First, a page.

Russia removed the import duties on fish products, in order to stimulate the imports and meet the increased demand for fishery products. The decision was taken on the last meeting of General Directorate of Federal Customs Revenues and Tariff Regulation, adopted for two years and aims to stimulate the foreign trade. The zero import custom duties are affecting the products falling under code 150 of HS EAEC. The application of the new import duties takes effect from the date of acceptance and expected to make Russian market more attractive for fishery products, but also to stimulate the development of fish processing plants.
“Due to saturation of the domestic market and meeting the demand of fishery products, as well as increasing of the load of fish processing plants, was considered appropriate to zero the import duties for marine fish production”, said the official statement of the Ministry of Economic Development.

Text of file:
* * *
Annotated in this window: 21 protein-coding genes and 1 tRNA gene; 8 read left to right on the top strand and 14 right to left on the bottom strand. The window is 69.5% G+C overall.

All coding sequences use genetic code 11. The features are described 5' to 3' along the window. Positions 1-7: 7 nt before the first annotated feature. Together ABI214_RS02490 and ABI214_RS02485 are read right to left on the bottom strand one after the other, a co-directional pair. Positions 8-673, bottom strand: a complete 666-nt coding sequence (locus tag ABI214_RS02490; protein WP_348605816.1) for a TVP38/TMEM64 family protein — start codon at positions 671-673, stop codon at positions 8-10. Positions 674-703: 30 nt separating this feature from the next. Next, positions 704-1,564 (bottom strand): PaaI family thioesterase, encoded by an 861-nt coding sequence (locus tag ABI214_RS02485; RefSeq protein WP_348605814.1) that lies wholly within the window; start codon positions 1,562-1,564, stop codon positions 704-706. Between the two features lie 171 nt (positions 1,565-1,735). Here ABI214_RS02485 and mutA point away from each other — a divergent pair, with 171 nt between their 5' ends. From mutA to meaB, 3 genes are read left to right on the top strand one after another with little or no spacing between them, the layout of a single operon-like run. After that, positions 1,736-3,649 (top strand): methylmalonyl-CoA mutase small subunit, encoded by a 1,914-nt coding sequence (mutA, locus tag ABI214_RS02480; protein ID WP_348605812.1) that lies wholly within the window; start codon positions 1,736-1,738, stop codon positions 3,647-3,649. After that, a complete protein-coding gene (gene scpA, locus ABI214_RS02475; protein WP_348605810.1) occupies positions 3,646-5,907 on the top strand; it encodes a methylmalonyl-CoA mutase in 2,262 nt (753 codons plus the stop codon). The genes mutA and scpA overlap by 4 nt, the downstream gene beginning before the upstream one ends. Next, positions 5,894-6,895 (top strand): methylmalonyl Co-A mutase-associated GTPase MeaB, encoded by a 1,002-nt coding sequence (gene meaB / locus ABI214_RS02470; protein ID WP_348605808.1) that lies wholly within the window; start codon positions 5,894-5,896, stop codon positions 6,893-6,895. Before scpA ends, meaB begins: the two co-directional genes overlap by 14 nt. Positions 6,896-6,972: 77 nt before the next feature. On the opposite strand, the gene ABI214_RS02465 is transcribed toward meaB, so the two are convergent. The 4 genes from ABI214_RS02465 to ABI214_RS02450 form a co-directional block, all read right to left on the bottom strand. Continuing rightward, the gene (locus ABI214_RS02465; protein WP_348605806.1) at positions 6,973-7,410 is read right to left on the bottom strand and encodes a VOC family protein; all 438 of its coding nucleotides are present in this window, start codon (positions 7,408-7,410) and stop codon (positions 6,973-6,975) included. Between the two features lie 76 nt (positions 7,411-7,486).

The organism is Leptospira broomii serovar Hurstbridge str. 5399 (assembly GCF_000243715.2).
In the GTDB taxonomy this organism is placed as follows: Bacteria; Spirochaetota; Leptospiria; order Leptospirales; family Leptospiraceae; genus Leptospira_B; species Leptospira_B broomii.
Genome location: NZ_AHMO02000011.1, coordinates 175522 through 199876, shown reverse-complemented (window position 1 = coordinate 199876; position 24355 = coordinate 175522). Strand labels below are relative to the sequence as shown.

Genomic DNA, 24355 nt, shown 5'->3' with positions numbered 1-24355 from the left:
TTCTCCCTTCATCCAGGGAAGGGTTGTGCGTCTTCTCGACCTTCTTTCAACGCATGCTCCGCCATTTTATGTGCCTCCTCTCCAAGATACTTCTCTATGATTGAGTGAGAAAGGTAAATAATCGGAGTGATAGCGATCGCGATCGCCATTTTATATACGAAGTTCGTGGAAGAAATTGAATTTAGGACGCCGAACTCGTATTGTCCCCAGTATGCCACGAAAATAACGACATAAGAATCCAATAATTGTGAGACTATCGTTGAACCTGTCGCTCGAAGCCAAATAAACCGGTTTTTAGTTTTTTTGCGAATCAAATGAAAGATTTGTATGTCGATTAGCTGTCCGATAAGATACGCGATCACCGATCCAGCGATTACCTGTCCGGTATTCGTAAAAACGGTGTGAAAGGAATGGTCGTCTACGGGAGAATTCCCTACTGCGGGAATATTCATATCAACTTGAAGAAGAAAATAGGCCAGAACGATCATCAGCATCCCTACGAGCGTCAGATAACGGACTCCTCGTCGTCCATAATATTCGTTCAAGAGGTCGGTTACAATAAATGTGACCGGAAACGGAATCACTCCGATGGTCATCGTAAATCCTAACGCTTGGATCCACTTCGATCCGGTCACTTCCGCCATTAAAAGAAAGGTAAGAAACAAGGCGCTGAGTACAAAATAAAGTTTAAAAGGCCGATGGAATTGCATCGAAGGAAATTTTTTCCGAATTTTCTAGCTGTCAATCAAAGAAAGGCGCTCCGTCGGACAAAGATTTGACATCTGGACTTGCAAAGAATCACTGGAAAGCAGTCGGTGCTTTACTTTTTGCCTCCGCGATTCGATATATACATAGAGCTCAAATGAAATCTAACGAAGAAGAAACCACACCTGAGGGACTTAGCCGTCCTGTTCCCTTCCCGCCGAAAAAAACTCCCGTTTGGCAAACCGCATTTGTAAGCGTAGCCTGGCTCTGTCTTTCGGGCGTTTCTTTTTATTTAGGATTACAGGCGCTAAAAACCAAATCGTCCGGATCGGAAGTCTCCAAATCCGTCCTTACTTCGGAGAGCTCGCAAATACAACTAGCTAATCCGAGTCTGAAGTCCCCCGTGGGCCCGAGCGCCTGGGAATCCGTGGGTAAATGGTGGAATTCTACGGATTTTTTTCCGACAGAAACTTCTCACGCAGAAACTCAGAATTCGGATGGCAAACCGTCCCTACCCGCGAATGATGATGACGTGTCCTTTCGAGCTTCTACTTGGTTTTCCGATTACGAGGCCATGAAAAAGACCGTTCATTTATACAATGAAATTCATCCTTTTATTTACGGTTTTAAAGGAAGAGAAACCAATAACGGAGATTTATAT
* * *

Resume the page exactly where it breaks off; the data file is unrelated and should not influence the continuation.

Shrimp exports maintain a growing trend Viet Nam
Vietnamese shrimp exports maintained a growing trend thanks to the stable demand from major markets and to the global shrimp price also on the rise amid the decline in the global supply of the resource.
Thai Union nominated for 2016 'Stop Slavery Award' Thailand
Thai Union has been nominated for Thomson Reuters Foundation's inaugural Stop Slavery Award in recognition to its efforts to ensure that those working in the industry at large are also protected.